Messaging company Sonic Software has extended its enterprise service bus (ESB) integration platform, adding a new suite of management, development and data transformation tools.
Last year Sonic became the first company to introduce the ESB application integration approach, identified by analyst IDC as a fundamentally radical, potentially disruptive change.
Sonic ESB 5.0, previously called SonicXQ, includes a pluggable security framework supporting communication between different security regimes in the enterprise or business partners.
A unified management dashboard runs a Java management extensions-based infrastructure for configuring, deployment, monitoring and fault diagnosis.
Other additions include an XML server, development environment, over 200 proprietary software adaptors, and transparent access to redundant communication servers for high availability.
"The core value of ESB is that it is not rip-and-replace," Sonic EMEA managing director Dave Peter told vnunet.com. "But it has a fundamentally disruptive pricing model."
He said the base cost of £6,000 per processor compared favourably with enterprise application integration (EAI) vendors' alternatives that cost from $250,000 (£160,000).
"ESB has much greater potential than other EAI approaches. It's not just large organisations that have integration issues," said Rob Hailstone, IDC's software infrastructure research director.
ESBs lack functionality, he said, although he added: "Once you have the basic infrastructure you can easily add on all sorts of useful bits."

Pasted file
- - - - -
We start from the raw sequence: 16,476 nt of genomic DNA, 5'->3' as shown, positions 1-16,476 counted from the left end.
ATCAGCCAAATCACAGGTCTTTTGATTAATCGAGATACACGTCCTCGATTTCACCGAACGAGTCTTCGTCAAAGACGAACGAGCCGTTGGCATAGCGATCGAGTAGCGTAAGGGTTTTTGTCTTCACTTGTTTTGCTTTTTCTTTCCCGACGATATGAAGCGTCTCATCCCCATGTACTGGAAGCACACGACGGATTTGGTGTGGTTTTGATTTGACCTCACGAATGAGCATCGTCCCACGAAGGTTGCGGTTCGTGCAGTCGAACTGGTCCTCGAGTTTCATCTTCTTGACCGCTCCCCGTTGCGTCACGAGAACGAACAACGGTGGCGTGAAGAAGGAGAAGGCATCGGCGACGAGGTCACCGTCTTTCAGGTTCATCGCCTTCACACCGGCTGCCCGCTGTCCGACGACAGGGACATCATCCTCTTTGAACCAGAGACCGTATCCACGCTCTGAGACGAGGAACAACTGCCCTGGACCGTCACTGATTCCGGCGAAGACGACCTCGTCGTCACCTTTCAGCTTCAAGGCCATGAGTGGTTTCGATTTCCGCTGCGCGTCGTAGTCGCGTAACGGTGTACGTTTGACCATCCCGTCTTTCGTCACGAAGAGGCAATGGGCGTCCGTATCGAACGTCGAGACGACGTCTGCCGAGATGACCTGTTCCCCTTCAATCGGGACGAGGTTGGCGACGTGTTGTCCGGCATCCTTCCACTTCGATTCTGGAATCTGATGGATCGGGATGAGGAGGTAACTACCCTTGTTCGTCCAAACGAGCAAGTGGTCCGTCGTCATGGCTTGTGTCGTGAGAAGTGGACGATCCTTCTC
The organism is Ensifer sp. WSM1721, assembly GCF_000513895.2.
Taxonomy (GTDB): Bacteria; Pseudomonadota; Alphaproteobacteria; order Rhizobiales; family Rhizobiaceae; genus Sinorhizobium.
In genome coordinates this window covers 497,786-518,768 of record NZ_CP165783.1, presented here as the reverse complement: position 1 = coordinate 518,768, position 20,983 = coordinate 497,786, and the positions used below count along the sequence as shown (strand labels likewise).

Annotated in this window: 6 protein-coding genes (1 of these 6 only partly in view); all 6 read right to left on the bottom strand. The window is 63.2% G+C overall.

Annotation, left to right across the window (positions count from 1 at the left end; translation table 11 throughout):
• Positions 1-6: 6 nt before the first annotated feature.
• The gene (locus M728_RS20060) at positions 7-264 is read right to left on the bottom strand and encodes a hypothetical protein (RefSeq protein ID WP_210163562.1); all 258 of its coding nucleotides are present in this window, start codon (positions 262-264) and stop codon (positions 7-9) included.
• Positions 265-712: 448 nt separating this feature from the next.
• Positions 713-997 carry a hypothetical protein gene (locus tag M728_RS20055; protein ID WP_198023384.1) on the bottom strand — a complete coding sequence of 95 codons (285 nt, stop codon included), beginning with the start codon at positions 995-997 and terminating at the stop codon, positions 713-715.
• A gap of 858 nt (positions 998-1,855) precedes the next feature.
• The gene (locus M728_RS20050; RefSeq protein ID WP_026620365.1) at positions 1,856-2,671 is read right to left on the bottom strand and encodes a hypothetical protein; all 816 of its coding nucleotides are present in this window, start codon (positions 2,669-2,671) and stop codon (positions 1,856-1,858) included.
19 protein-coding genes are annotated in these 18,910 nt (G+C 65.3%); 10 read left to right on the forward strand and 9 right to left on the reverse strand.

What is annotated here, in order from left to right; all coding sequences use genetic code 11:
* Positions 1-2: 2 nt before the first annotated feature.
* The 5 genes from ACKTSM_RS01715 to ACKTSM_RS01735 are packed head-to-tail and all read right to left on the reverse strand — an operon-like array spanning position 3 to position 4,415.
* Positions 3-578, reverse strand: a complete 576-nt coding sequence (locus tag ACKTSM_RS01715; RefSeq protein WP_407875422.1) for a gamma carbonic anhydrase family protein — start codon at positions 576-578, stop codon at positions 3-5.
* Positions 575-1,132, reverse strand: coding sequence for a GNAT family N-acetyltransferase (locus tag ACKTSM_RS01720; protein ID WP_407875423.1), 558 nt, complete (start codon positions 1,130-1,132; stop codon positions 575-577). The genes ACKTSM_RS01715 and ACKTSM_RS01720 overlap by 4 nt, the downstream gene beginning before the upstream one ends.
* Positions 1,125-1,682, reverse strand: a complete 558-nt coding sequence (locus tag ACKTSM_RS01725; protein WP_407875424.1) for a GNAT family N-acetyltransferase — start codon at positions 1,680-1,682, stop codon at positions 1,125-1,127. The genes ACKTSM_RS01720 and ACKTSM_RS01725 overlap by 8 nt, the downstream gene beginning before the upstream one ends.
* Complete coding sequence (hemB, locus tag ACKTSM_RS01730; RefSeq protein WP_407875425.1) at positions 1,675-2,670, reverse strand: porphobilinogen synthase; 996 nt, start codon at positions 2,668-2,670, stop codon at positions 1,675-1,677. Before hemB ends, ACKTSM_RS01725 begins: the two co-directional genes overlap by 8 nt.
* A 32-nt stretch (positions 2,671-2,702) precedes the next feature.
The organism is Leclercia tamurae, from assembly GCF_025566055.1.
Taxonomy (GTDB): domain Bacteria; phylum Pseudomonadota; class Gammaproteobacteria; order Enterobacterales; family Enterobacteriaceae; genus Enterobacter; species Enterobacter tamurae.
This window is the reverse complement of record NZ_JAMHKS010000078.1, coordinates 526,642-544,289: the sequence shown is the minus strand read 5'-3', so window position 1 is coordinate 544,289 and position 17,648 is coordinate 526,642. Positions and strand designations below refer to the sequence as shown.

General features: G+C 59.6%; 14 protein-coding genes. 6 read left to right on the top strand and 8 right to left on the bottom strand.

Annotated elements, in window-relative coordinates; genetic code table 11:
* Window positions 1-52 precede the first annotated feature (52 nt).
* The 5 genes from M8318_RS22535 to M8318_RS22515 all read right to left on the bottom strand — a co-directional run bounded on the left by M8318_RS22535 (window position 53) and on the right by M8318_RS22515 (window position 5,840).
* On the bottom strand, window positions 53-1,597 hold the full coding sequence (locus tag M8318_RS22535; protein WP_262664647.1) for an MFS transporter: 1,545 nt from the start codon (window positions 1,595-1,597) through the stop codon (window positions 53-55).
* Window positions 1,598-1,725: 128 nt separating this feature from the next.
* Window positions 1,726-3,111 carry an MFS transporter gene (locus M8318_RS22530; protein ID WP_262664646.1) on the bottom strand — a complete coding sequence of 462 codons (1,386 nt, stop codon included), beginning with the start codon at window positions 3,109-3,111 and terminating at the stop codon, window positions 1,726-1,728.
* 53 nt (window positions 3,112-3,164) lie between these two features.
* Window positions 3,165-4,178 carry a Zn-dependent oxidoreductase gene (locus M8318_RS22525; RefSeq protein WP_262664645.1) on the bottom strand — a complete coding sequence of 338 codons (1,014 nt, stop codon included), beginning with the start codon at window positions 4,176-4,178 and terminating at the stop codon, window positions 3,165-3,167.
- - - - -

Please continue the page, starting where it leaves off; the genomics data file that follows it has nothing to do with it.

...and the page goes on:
Data transformation during transit is a key part of the ESB concept. For instance, it allows web services applications to communicate directly with J2EE connector architecture-connected applications.
"The technology lets you build an inventory of services. Once connected to the bus everyone can access, and asynchronous messaging guarantees delivery," said Peter.
The new management dashboard, orchestration and security are all necessary for handling more than a couple of point-to-point system connections, said Hailstone.
Sonic, a subsidiary of Progress Software, has now incorporated its own subsidiaries with direct sales in France, Germany, Italy, Netherlands and the UK.
Sonic ESB will be available at the end of April, costing $10,000 per processor.
The Business Integration Suite consists of Sonic Orchestration Server, XML Server, Integration Studio and a set of over 200 adaptors for software such as SAP, PeopleSoft, mainframe and legacy applications, as well as EDI systems like Swift and HIPAA.
Sonic Integration Studio is a development workbench that includes a visual XML transformation mapper, debugger, query-builder, intelligent route-builder and business process modeller.
It makes use of extensible stylesheet language transformation, which can be used to convert XML documents to HTML, PDF and other document formats.
Orchestration Server (costing $12,500), XML Server ($10,000) and Integration Studio (price to be decided) will appear in the third quarter. Prices vary for adaptors, which are available now.
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